UFO: Target Earth (1974)
Director: Michael A. DeGaetano
Writer: Michael A. DeGaetano
Starring: Nick Plakias, Cynthia Cline, LaVerne Light, Tom Arcuragi, Phil Erickson,
"Curiously, what the hell do we know about electricity?'
UFO hottieI grew up watching In Search of ... with my parents as a kid. That's most likely were I developed my interest in paranormal and UFO phenomenon. So when a film about UFO's, especially one made in the 70's you can count me in. So when I found the Nightmare Worlds - 50 Movie Pack DVD from Mill Creek Entertainment, which includes a plethora of UFO related movies. In particular the title UFO: Target Earth jumped out at me. I was hoping it was one of those groovy 70's pseudoscientific "documentaries" that used to play on Saturday afternoon TV back in the early 80's. Well, it wasn't one of those. What it was well...
So there's this university communications researcher/Kyle MacLachlan enthusiast Alan Grimes (Plakias) who is sitting in his office on the night of a big thunderstorm. He picks up the phone to make a call and accidentally overhears two military types authorizing a scramble of jets to investigate strange lights in the sky near a lake. Later he stares out the window and has a troubling flashbacks to his childhood. So he decides to do some snooping into phenomenon near the lake. The next day he meets with the college's resident astronomer. Alan inquires about the possibility of flying saucers. They talk for what seems like hours about the possibility of UFO's and alien life. Afterwards I woke up and Alan was visiting a mysterious psychic woman named Vivian. She gets all weird and says something about a local reservoir and feeling an alien presence.
Alan goes to the local military base and asks to use the military's communication equipment. The military doesn't want anyone messing with their stuff. So Alan goes to some of his colleagues. With the help of the collage's "high tech" computer Alan and Vivian head off to the lake. Alan goes off to set up some sensors leaving Vivian at the camp. The the movies only effective scene she starts to hear creepy alien voices over the walkie-talkie. She freaks and runs into the woods. Alan and two colleagues who show up to help him out go in search of Vivian. The three fnd her in the middle of a burnt circle of broken threes. She babels about aliens in the lake and they take her back to camp. That night on of them falls sick and Alan starts to see a strange face in one of the monitors. It seems they need Alan's imagination(!) to fix their broke-ass spaceship. Alan turns into a geezer as he is exposed to the alien presence. The audiance is treated to lots of groovy 70's computer screen savers and the UFO flies off into the stars.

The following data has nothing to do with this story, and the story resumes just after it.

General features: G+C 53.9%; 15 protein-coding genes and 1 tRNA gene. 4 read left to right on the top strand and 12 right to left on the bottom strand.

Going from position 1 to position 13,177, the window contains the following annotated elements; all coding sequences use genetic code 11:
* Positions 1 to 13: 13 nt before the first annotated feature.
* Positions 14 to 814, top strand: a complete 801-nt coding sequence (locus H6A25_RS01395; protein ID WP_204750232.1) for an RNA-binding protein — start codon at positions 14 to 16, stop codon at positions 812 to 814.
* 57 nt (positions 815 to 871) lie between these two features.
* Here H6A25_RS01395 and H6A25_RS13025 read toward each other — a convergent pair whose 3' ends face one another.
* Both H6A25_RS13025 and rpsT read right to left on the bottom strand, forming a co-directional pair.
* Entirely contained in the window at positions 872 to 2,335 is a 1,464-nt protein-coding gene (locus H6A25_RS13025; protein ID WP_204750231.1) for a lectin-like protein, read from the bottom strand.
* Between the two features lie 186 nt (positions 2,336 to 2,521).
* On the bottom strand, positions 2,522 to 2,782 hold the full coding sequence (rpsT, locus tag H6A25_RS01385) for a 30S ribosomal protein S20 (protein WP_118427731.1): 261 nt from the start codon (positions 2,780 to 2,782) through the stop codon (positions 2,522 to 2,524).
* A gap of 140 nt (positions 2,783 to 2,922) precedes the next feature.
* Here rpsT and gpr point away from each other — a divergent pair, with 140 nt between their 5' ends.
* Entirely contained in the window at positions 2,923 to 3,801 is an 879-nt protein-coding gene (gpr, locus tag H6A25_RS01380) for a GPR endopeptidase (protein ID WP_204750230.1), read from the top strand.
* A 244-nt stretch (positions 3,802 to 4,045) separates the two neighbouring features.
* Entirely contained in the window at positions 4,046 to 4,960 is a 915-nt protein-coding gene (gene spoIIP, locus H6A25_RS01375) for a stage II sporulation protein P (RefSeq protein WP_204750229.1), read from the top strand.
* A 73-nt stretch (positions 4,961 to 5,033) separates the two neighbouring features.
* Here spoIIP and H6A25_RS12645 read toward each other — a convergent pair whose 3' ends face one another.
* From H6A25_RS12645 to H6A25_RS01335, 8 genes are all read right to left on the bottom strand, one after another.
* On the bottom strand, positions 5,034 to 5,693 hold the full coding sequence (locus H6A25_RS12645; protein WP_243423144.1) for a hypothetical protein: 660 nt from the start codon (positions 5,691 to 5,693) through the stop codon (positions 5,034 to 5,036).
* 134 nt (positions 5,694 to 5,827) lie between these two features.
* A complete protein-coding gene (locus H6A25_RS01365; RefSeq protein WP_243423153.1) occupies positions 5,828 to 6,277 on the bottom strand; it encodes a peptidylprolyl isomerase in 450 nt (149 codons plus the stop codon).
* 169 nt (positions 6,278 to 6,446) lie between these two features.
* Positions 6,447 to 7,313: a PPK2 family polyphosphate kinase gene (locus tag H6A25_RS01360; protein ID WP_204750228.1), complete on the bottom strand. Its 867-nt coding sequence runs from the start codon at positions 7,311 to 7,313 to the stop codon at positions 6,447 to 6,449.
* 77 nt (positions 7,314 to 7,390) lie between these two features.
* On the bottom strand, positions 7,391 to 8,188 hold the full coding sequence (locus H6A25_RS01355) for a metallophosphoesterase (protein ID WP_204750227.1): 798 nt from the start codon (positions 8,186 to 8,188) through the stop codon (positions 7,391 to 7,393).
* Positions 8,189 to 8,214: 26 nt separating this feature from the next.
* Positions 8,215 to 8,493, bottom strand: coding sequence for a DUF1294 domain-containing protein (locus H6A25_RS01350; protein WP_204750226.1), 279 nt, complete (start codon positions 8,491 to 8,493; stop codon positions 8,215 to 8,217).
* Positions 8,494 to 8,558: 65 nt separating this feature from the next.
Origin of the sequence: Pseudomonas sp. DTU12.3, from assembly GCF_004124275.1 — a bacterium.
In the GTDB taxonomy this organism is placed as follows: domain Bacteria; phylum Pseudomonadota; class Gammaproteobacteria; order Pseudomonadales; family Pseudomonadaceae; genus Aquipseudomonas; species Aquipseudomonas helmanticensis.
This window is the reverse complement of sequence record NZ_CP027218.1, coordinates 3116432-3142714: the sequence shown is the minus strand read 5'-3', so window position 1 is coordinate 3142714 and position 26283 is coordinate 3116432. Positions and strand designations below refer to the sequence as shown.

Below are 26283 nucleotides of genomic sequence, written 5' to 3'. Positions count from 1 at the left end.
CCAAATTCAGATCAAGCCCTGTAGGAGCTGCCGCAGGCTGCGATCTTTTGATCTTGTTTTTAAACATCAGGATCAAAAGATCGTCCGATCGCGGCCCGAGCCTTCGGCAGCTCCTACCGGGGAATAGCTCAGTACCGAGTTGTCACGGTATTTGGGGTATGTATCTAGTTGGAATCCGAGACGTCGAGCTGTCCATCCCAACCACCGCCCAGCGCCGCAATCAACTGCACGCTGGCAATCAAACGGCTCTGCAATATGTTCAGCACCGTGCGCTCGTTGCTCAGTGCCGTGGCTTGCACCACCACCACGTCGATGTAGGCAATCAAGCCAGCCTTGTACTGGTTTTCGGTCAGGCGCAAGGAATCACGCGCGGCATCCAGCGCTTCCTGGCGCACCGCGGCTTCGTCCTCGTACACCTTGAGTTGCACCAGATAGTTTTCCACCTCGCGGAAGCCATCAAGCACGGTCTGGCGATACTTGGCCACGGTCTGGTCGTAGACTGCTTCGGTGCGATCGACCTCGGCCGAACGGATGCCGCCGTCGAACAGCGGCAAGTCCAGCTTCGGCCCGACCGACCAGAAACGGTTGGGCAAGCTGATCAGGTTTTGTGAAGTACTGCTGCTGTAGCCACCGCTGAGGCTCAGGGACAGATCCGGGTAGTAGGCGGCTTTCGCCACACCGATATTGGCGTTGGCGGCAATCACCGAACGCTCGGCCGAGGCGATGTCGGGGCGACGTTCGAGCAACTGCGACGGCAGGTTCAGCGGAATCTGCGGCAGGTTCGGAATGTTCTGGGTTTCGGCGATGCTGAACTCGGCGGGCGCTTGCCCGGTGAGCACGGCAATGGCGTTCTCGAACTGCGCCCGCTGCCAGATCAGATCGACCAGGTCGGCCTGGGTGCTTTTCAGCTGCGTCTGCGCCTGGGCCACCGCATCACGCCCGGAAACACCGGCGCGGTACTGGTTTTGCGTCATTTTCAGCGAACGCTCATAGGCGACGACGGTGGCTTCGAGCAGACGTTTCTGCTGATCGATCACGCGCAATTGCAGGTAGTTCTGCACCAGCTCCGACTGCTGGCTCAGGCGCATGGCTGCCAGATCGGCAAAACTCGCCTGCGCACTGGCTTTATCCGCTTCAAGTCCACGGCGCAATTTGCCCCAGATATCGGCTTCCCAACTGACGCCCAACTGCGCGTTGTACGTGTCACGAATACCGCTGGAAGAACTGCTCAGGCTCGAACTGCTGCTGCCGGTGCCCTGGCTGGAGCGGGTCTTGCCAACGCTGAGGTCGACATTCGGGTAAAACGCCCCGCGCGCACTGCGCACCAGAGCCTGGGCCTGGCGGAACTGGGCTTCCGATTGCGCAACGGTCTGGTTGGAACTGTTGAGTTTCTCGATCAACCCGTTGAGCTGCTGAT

Get used to this
Well there was a part of me that dug the weird anything goes 70's charm of this film. It started promising enough with mocumentary footage of people talking about their UFO experiences. And then a Pink Floyd like song called "Between The Attic and The Sky" with photos of UFO inserted into the opening credits. Then the movie proper starts an we get a strange voice over telling us that a young man (Alan) trying to make a phone call will have his life changed forever. Things pick up again when he goes to see psychic Vivian. But in the middle of their conversation the screen fades to black. It does that a few times, trying to be all dramatic and crap. But it turns out more comical then anything else.
Alan: I've heard that you feel extra-terrestrial presences. Beings around us.
Vivian: Beings? - That word is too - dimensional. Energy. Yes. I feel that. I feel as if I might somehow…
Alan: Communicate with them?
Vivian: No – with "it.” Yes, I would like that. - Why do I feel so aware now?
Alan: Listen, I have to make an appointment. Do you have some time tomorrow?
Vivan: I don't know.
Fade to black.
Looking good Alan
But once he goes to see the Ray Bradbury lookalike astronomer I started to doze off. Man did they just go on and on. Now I really don't mind a slow pace in a movie, but you got to give me something. Interesting characters and or story. Like I said there's one effective scene. If there'd been more of that and less uninteresting theorizing about what could be in the lake, maybe I could have held off with the sleepy eyes. Clocking in at barely 80 minutes it seemed more like 120. Since I kept falling asleep, waking up and to having to rewind to were I dozed off. To add insult to injury we're subjected to a trippy and way to long 2001 style, filmed for a buck light show. Maybe you need to be high to enjoy this movie, at least the ending anyway. Well there's always The Fourth Kind to look forward to. Or maybe Wham Bam Thank You Spaceman.